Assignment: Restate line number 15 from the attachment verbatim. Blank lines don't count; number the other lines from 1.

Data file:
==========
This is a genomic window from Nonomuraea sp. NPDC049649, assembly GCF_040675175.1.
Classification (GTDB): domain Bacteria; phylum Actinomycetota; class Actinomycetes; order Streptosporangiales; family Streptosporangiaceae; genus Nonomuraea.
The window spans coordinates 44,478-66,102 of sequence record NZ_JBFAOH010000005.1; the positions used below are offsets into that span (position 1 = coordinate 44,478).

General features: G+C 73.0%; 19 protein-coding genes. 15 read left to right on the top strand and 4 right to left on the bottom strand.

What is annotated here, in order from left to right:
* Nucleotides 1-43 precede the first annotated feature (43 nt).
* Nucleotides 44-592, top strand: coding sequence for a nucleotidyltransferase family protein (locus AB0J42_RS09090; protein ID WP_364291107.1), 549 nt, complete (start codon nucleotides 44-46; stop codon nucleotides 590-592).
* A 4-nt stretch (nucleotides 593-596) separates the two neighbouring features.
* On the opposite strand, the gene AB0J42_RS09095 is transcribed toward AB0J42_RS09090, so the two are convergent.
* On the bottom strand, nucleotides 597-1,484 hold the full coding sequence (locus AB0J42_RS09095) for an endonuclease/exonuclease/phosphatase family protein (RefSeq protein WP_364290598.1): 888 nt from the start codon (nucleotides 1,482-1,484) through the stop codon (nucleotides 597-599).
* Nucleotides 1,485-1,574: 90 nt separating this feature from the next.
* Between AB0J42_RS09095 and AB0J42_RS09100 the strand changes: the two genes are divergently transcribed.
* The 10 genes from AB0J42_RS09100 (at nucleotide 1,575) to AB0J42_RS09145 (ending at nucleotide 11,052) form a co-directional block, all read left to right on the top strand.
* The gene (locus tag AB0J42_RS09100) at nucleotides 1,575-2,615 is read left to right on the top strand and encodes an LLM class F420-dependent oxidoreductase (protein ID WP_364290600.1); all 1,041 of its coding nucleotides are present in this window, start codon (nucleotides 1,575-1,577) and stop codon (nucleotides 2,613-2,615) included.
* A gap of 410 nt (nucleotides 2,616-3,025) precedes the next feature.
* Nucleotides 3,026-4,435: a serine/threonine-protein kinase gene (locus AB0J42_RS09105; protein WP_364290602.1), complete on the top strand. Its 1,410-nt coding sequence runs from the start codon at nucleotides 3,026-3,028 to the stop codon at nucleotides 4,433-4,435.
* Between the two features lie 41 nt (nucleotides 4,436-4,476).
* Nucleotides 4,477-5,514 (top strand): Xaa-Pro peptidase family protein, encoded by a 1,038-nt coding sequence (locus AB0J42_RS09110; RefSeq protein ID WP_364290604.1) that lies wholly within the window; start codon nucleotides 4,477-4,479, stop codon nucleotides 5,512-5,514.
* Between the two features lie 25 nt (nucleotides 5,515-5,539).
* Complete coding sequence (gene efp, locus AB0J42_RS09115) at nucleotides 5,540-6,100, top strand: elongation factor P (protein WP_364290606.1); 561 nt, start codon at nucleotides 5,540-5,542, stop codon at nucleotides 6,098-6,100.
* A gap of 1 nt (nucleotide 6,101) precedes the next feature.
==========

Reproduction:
* A gap of 410 nt (nucleotides 2,616-3,025) precedes the next feature.